Tear Down the House! 2020 is the year of disruption

Are you ready to make some noise in 2020? Are you ready to kick things around, throw out the old and  in with the new? 

Are you a “If it ain’t broke don’t fix it” kind of person? 

Or are you a “If it ain’t broke… so what? We can make it better!” kind of person? 

Are you the kind of person who sees things as they are and asks “why?” 

Or do you see things as they could be, and ask, “why not?” 

In short are you a disruptor? Do you enjoy shaking things up to see what’s going to happen…or rather to see how they could be better?

How about innovation? 

Are you an innovator? 

Are you always willing to jump out of your comfort zone to experiment on what you could do better, or what your company could do better?

Let’s take a look at what author Mark Deymaz in his book Disruption says are 10 Signs You’re a Disruptive Innovator:

  1. You’ve been called “a maverick” by someone to whom you report.
  2. You are driven all the more to prove others wrong when they tell you, “it can’t be done.”
  3. You’ve been fired from a job not because of poor performance but because your drive, innovation, and personality threatened an established leader.
  4. You’ve not been promoted to higher positions of leadership or asked to join governing organizational bodies under whom you’ve served faithfully, responsibly, and effectively, and the reason given does not make sense; that is, it’s spin and everyone knows it.
  5. You are not afraid to respectfully question or challenge the thinking of those in authority over you in the presence of others.
  6. When given a to-do list, you decide for yourself what really needs to be done, what does not need to be done, how to do some things differently (better in your mind), and add things to the list, confident that you can justify your decisions if called into question.
  7. You have barely begun to implement change and someone to whom you report suggests you need to slow things down.
  8. You will not step perfecting an idea or something you’re working on until you achieve your aim or run out of time. “It’s good enough” is not in your lexicon.
  9. You suggest new ways of thinking, being and doing, and others just smile.
  10. You’ve brought a vision to life and stayed long enough to hear others say, “I wasn’t sure it could be done, but you did it. You proved me wrong.”

How about it? Does this sound like you? If it does, then what are you waiting for? Have the courage to start implementation, start making waves. If you are convinced that that there is a better way, then try it out. See if it works…and if I doesn’t then pick yourself off and try something else. Failure only becomes a reality when you quit, otherwise it is the kindling for success.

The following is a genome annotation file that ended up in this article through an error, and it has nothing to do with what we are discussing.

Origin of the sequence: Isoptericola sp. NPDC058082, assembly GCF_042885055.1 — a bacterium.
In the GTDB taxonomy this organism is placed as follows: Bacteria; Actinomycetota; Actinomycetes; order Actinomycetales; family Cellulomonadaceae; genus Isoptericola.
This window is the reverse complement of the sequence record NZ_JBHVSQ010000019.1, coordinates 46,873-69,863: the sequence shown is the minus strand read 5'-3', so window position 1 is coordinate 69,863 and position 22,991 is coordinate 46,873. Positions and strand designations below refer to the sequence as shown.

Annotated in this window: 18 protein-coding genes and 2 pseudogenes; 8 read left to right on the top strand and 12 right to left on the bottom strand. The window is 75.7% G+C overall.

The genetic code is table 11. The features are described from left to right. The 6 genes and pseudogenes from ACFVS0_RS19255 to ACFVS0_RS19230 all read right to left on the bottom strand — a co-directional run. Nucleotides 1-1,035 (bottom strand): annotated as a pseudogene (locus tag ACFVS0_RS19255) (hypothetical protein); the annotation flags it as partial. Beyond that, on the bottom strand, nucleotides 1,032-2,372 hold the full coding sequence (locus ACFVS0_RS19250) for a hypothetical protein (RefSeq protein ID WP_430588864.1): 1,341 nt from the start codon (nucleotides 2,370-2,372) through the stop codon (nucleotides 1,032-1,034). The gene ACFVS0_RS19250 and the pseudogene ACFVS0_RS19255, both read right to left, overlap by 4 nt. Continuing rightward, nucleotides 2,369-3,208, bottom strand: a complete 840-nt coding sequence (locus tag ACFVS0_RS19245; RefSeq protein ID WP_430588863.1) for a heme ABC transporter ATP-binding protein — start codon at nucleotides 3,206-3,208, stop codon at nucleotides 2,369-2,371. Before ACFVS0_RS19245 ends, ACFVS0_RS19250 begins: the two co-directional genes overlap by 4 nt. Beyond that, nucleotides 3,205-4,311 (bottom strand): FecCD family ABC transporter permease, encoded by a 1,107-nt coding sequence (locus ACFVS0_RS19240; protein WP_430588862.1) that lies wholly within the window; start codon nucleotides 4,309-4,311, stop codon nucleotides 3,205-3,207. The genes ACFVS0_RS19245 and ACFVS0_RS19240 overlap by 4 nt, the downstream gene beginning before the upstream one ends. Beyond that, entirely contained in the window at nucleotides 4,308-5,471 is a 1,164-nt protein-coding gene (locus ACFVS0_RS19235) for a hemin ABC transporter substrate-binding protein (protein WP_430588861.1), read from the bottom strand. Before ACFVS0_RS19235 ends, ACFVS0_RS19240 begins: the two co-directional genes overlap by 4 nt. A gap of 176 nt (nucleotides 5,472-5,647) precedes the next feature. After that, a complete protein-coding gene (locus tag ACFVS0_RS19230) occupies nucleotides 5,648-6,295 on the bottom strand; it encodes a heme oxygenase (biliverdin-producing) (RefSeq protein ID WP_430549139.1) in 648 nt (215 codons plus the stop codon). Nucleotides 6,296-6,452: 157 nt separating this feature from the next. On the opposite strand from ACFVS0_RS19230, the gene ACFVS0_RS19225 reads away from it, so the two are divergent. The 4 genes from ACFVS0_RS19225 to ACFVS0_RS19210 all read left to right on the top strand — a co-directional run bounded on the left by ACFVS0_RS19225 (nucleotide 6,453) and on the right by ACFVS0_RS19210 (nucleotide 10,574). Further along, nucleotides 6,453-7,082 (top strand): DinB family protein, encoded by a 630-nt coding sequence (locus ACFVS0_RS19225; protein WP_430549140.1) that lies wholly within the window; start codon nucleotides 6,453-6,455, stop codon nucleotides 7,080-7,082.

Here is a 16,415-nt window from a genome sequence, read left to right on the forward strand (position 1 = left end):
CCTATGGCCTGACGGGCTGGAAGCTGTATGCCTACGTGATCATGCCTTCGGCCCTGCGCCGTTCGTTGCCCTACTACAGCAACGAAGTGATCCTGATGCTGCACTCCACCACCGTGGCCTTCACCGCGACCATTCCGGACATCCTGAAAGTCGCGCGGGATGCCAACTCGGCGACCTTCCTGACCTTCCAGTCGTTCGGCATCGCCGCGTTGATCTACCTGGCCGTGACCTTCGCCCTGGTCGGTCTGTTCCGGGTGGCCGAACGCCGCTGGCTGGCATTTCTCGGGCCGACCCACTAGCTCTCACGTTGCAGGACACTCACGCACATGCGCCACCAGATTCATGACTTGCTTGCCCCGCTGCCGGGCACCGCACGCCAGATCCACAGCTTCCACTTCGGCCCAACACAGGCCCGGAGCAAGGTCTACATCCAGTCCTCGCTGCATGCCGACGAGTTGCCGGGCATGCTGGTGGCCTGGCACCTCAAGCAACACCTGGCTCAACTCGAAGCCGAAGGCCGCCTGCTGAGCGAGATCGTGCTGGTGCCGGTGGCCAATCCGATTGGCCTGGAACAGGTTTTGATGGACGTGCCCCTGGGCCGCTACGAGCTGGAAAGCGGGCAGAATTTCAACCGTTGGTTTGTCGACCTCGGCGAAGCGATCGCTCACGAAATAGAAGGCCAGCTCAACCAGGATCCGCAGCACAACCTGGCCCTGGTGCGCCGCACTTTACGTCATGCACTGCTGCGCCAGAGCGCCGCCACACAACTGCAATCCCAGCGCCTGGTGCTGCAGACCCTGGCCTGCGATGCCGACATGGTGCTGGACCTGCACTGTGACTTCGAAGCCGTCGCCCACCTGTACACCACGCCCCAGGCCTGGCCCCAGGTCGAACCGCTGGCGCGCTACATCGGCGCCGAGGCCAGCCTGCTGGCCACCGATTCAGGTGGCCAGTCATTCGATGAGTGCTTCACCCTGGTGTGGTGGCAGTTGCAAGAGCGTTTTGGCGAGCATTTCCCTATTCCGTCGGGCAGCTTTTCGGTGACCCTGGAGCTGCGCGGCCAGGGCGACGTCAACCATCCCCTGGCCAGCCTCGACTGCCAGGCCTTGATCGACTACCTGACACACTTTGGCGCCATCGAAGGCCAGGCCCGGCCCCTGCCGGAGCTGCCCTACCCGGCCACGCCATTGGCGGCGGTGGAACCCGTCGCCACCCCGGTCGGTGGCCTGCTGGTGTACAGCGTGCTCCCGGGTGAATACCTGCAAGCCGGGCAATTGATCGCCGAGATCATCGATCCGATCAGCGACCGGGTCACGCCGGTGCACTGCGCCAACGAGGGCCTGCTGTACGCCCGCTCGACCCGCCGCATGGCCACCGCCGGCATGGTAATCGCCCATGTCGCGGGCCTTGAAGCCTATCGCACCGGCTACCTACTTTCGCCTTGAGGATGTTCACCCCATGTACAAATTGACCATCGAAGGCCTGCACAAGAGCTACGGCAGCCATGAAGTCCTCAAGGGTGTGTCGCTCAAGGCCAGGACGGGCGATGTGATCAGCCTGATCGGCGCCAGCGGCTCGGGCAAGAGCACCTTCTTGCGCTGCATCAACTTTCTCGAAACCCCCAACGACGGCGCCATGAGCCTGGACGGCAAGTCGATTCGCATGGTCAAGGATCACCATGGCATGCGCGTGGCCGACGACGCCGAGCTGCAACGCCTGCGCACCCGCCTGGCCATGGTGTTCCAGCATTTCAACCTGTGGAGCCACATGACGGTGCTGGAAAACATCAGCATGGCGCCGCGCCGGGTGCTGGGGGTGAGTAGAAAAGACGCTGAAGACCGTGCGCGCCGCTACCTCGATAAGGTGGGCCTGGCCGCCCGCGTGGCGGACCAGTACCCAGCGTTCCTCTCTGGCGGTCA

But above all if you are going to try something new, something that is unpopular in your company, you have to have the perseverance to see it through. One of the great disruptive innovators of our time, the late Steve Jobs, had this to say about what it takes to be a successful disruptive entrepreneur:

I’m convinced that about half of what  separates the successful entrepreneurs from the non-successful ones is pure perseverance. It is so hard. You pour so much of your life into this thing. There are such rough moments and times that most people give up. And I don’t blame them; it’s really tough, and it consumes your life…unless you have a lot of passion about this, you’re not going to survive, you’re going to give up. So, you’ve got to have an idea, or a problem, or a wrong that you want to right that you’re passionate about. Otherwise, you’re not going to have the perseverance to stick it through; and I think that’s half the battle right there.

As  I look at our own industry, I see so many opportunities to make things better, so many ways to improve the way we do business, that I feel that if we would just lift our heads, take a deep breath, and take another, closer look, at what we are doing and then study, think, and innovate on how we could make things better, we could do just that. Isn’t it time as we face a new decade, arguably the seventy fifth year of the modern version of our industry, we do better? Perhaps we could find a way to at least lift our industry average delivery and quality performance into the 90th percentile? Or develop better ways to deliver great customer service? I would like to challenge all of you in 2020 to intentionally focus on finding ways to make your company better and our industry better. We need to all become seekers, seeking a better way to do everything.

It’s only common sense.

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